As Federal Minister of the Interior, Seehofer sparked a debate as soon as he took office with the statement made in an interview with the Bild newspaper that “Islam does not belong to Germany”. He justified his statement with the historical shaping of Germany by Christianity , but at the same time emphasized that the Muslims living in Germany naturally belonged to Germany and announced that he would again convene a conference on Islam . “Muslims have to live with us, not next to or against us. To do that, we need mutual understanding and consideration. You can only achieve that if you talk to each other, ”said the Interior Minister. Seehofer's statements met with opposition from both opposition politicians and within the CDU, argued Chancellor Angela Merkel , with the Muslims living in Germany also belonging to Germany. The later CDU chairwoman Annegret Kramp-Karrenbauer agreed with this assessment and referred to the constitutionally guaranteed freedom of religion . The Bavarian Prime Minister Markus Söder confirmed Seehofer's statements that Islam does not belong to Germany in terms of cultural history. Seehofer also received support from some CDU and SPD politicians. The Brandenburg Prime Minister Dietmar Woidke told the rbb : "I think it is clear to everyone that political Islam cannot be a dominant culture in Germany." What Seehofer meant above all was that refugees could not expect locals to meet adapted to their behavior. "And to clarify this, I am very grateful to the Federal Minister of the Interior." MEP Kerstin Kircheis commented similarly, assuming that Seehofer wanted to address political Islam with his sentence , which generally does not belong to Germany. For a long time there had been peaceful coexistence between the religions, but this has since changed. In this regard, she referred to the repeated clashes in Cottbus . Seehofer continued to propose the establishment of central reception centers - so-called anchor centers - by autumn 2018 , in which asylum seekers should be housed after their arrival until their application has been decided.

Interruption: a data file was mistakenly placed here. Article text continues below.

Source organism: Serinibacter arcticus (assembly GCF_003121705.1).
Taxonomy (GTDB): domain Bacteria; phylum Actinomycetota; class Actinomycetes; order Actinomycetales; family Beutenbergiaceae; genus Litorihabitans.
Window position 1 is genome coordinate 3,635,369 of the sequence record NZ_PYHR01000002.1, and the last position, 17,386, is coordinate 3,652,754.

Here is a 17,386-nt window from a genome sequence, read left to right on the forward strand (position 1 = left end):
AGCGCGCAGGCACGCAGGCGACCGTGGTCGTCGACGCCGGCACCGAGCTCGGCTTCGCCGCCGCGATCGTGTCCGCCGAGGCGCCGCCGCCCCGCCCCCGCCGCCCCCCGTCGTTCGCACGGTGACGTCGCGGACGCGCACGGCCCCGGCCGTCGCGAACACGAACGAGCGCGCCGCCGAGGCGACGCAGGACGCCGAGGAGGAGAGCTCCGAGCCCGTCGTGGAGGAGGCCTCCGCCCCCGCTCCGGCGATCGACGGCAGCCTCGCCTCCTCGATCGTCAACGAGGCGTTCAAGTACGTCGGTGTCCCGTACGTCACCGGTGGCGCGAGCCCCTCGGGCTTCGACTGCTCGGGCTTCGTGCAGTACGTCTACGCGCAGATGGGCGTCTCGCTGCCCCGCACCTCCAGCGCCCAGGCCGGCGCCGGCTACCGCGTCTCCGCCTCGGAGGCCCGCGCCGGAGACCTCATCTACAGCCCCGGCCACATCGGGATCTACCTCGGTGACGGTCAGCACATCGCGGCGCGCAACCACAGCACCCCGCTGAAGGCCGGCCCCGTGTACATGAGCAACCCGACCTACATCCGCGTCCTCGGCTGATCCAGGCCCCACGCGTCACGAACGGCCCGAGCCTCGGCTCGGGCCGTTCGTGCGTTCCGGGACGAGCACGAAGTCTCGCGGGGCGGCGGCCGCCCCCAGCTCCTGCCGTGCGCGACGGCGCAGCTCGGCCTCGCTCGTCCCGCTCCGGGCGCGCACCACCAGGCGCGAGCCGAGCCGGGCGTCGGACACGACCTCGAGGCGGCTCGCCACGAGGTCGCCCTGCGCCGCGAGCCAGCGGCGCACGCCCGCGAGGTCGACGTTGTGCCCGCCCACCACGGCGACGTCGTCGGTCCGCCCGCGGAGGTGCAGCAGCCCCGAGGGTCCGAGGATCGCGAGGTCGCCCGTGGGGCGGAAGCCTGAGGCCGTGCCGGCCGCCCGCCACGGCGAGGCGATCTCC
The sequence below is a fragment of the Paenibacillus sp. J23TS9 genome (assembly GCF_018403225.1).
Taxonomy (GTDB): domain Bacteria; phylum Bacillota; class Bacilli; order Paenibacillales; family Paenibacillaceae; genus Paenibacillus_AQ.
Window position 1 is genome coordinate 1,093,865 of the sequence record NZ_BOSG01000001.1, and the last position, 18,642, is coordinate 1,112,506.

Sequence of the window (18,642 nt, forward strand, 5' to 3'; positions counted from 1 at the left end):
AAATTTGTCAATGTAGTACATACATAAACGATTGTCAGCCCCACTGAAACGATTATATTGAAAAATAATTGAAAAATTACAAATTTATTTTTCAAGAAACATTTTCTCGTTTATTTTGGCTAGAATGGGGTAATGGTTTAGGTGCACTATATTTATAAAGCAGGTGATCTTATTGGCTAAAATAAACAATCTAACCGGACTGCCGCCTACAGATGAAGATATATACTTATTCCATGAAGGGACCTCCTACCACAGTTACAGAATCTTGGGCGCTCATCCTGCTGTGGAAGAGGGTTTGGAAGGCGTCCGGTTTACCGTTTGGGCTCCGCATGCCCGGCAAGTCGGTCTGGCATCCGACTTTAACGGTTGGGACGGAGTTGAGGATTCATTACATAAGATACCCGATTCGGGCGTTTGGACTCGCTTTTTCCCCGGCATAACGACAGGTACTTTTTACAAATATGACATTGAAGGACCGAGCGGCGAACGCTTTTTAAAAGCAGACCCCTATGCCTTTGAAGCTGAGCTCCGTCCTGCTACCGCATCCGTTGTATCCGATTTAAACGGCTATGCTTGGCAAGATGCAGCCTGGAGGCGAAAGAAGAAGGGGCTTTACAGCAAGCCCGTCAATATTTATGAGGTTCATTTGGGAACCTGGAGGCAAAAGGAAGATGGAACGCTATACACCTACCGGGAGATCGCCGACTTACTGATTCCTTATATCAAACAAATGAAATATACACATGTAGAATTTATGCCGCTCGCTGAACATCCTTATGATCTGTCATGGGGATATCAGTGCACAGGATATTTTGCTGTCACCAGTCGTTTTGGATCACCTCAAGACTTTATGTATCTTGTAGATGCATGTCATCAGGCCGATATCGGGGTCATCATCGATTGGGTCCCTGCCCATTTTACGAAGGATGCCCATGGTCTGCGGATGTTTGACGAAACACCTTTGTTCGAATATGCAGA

Seehofer originally planned to present his 63-point migration master plan for the future asylum policy of the German federal government on June 12, 2018 . Instead, a dispute arose between the CDU and the CSU, in which the CSU threatened to go it alone to close the borders if the EU summit on June 28th and 29th failed to reach bilateral agreements with EU partners . In this case, Chancellor Merkel referred to her authority to issue guidelines .